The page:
The Iwo Jima flag-raising has been depicted in other films including 1949's Sands of Iwo Jima (in which the three surviving flag raisers make a cameo appearance at the end of the film) and 1961's The Outsider, a biography of Ira Hayes starring Tony Curtis.
In July 1945, the United States Postal Service released a postage stamp bearing the image. The U.S. issued another stamp in 1995 showing the flag-raising as part of its 10-stamp series marking the 50th anniversary of World War II. In 2005, the United States Mint released a commemorative silver dollar bearing the image.
A similar photograph was taken by Thomas E. Franklin of the Bergen Record in the immediate aftermath of the September 11 attacks. Officially known as Ground Zero Spirit, the photograph is perhaps better known as Raising the Flag at Ground Zero, and shows three firefighters raising a U.S. flag in the ruins of the World Trade Center shortly after 5 pm. Painter Jamie Wyeth also painted a related image entitled September 11th based on this scene. It illustrates rescue workers raising a flag at Ground Zero. Other iconic photographs frequently compared include V–J day in Times Square, Into the Jaws of Death, Raising a flag over the Reichstag, and the raising of the Israeli Ink Flag.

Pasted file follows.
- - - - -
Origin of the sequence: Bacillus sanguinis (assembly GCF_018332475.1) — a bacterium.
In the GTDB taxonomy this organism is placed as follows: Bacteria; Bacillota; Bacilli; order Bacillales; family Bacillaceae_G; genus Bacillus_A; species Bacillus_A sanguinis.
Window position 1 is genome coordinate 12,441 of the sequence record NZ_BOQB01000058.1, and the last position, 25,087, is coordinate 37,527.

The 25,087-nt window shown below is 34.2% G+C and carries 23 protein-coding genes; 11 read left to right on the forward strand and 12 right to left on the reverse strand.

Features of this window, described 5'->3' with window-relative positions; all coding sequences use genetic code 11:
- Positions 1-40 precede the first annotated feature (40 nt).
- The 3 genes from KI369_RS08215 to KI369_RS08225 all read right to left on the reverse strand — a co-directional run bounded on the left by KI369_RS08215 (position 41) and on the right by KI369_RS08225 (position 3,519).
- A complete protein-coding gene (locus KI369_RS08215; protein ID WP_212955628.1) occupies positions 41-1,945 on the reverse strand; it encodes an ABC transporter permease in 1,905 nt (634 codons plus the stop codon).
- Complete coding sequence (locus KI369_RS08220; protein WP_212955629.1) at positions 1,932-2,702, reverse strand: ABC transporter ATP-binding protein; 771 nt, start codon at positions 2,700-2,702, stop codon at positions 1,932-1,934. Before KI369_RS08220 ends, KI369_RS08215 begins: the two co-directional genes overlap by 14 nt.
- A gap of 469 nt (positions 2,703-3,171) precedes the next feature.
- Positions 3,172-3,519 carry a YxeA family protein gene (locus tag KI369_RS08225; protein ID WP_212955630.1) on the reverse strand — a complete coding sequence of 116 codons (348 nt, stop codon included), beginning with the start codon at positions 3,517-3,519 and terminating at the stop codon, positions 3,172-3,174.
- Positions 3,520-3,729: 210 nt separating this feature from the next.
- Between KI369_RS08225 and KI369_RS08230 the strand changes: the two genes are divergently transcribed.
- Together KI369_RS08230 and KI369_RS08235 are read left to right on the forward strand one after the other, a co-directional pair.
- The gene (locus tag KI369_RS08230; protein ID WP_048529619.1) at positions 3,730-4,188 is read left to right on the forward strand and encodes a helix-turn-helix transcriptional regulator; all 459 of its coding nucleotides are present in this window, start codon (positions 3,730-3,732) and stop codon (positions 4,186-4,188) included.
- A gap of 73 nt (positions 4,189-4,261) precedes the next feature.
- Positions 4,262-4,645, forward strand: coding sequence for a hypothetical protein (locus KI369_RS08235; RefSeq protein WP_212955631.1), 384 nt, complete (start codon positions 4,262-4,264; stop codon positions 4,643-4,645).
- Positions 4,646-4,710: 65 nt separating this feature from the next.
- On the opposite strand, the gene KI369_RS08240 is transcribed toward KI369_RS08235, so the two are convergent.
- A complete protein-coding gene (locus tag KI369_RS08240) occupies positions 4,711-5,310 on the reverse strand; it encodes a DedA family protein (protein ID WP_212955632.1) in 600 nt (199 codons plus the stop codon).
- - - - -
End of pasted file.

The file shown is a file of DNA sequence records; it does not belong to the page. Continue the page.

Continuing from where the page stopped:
The highly recognizable image is one of the most parodied photographs in history. Anti-war activists in the 1960s altered the flag to bear a peace symbol, as well as several anti-establishment artworks. Edward Kienholz's Portable War Memorial in 1968 depicted faceless Marines raising the flag on an outdoor picnic table in a typical American consumerist environment of the 1960s. It was parodied again during the Iran hostage crisis of 1979 to depict the flag being planted into Ayatollah Ruhollah Khomeini’s behind. In the early 2000s, to represent gay pride, photographer Ed Freeman shot a photograph  for the cover of an issue of Frontiers magazine, reenacting the scene with a rainbow flag instead of an American flag. Time magazine came under fire in 2008 after altering the image for use on its cover, replacing the American flag with a tree for an issue focused on global warming. The British Airlines Stewards and Stewardesses Association likewise came under criticism in 2010 for a poster depicting employees raising a flag marked "BASSA" at the edge of a runway.